- Oct. 12 -- "American Savage: Insights, Slights, and Fights on Faith, Sex, Love, and Politics" by Dan Savage.
"America’s most in-your-face sex columnist and gay rights activist," says "Publishers Weekly" of Savage. He's best- known for "Savage Love", his internationally syndicated sex column, and "It Gets Better Project", the powerful, poignant video campaign Savage launched in response to a wave of LGBT youth suicides. He'll discuss the "gay agenda" and faith communities, gay marriage, sex ed...
Celebrate books with crafts, folktales, a sing-along and story-time with Pamela Mayer, author of "Don’t Sneeze at the Wedding" -- and special guest Elmo.
- Oct. 13 -- Local Author Fair: Discover a New Book.
Meet and greet authors at a free Local Author Fair, featuring Melissa Ford (author of "Measure of Love", "Navigating the Land of If", "Life from Scratch") and David Bruce Smith, author of "American Hero: John Marshall, Chief Justice of the United States". Selected D.C.-area authors will have three minutes each to tell about their books. Buy a book and talk with local authors and fellow book lovers at a wine and cheese reception.
- Oct 14 -- "From Scratch: Inside the Food Network" by Allen Salkin.
Peek behind the scenes at the Food Network, which premiered in October 1993 to little notice, and is now in 100 million homes. Former "New York Times" food writer Salkin takes the Food Network "up a notch" by taking it down a notch. "From Scratch" (Putnam, Oct. 1, 2013) gives delicious tidbits about celebrity chefs like:
- disgraced former star Paula Deen.
- "a very green" Rachael Ray nearly burning down the set on her first day
- "a fragile" Emeril Lagasse, staggering from the shock of the network's announcing it was cancelling "Emeril Live" in two weeks.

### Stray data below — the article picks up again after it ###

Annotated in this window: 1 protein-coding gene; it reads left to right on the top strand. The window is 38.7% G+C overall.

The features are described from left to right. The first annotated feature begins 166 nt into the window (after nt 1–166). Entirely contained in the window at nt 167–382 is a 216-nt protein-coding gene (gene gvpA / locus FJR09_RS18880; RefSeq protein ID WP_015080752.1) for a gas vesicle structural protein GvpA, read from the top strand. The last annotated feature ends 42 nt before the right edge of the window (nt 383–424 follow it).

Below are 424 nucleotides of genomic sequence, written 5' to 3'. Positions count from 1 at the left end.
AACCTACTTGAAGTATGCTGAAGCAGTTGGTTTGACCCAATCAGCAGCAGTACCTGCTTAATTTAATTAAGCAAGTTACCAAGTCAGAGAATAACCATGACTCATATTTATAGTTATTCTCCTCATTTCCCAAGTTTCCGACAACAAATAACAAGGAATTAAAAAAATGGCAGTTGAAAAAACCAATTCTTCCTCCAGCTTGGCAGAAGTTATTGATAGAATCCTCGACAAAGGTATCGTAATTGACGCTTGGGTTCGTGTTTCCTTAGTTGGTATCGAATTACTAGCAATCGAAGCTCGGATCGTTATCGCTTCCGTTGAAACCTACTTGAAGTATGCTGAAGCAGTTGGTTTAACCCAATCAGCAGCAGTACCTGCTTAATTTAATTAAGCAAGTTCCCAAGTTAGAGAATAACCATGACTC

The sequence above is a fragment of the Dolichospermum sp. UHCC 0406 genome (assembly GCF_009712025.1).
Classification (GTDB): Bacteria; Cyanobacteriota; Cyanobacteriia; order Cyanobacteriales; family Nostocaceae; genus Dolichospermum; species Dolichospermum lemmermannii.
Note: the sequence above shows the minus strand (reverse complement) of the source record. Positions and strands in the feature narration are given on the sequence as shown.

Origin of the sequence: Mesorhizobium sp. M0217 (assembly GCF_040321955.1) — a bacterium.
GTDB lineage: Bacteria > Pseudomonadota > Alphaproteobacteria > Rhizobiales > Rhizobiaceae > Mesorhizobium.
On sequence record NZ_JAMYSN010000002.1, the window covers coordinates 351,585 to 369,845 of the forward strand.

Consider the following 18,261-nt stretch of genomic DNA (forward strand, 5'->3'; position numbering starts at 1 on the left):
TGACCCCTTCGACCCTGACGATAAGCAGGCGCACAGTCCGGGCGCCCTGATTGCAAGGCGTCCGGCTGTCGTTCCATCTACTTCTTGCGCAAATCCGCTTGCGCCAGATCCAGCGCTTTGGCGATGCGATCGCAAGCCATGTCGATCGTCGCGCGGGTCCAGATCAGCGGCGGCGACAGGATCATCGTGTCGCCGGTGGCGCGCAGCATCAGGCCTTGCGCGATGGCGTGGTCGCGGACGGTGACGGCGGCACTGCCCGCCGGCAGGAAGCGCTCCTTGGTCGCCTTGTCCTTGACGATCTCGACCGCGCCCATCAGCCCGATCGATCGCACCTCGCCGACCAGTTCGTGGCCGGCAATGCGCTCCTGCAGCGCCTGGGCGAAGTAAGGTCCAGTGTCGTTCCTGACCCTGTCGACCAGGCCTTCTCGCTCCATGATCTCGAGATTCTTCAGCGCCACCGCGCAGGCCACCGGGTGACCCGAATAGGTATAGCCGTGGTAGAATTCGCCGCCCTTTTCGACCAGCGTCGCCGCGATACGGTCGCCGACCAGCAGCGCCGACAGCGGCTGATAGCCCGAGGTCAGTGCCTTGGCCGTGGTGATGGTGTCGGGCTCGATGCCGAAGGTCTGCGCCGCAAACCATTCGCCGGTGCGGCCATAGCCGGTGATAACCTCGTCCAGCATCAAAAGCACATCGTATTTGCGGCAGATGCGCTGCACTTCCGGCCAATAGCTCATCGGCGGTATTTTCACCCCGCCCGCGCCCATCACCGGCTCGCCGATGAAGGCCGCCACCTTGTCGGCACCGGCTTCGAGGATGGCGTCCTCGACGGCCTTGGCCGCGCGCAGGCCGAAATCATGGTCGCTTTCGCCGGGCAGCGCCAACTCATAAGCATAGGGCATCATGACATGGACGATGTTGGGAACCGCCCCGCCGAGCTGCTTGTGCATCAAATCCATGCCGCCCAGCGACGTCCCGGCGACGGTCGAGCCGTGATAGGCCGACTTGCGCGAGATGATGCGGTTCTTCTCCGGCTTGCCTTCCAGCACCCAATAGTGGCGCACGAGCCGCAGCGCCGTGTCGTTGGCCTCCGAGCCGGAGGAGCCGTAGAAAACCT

- Anthony Bourdain whose "ridicule of Food Network personalities" gets its own index category.
The event includes sampling an Ina Garten "Barefoot Contessa" Food Network recipe.
- Oct. 15 -- "State of Failure: Yasser Arafat, Mahmoud Abbas and the Unmaking of the Palestinian State" by Jonathan Schanzer.
In his provocative book, Schanzer argues that the main roadblock to Palestinian statehood is not Israel's intransigence, but the Palestinian Authority’s internal political dysfunction and corruption. Schanzer has testified before Congress on the Israeli-Palestinian conflict, and has written "Hamas vs. Fatah".
At this free preview of "State of Failure" (Palgrave Macmillan, Oct. 29, 2013), Schanzer discusses the reforms necessary to bring the Palestinians peace, prosperity, and stability.
- Oct. 15 -- "Tiger Eyes", the first film to be based on a Judy Blume book, is directed by her son Lawrence Blume, who will discuss it after the screening. She has written almost 30 books, which have sold more than 85 million copies, and have won more than 90 awards.
- Oct. 16 -- "For the Next Generation: A Wake-Up Call to Solving Our Nation's Problems" by Rep. Debbie Wasserman Schultz.
Democratic National Committee chair Rep. Debbie Wasserman Schultz is the first Jewish woman elected to represent Florida in the U.S. Congress. In "For the Next Generation" (St. Martin's Press), the five-term Congresswoman describes how she is fighting to overcome the legislative obstacles, and she urges Americans to lend their own strengths to securing a better tomorrow.
For a better October, plan to attend the lit fest.
For more info and tickets: Hyman S. & Freda Bernstein Jewish Literary Festival, http://washingtondcjcc.org/center-for-arts/literary/jewish-literary-festival/, Brochure. Most events are at the D.C. Jewish Community Center, 1529 16th Street at Q Street, N.W., Washington, D.C., 202-777-3251.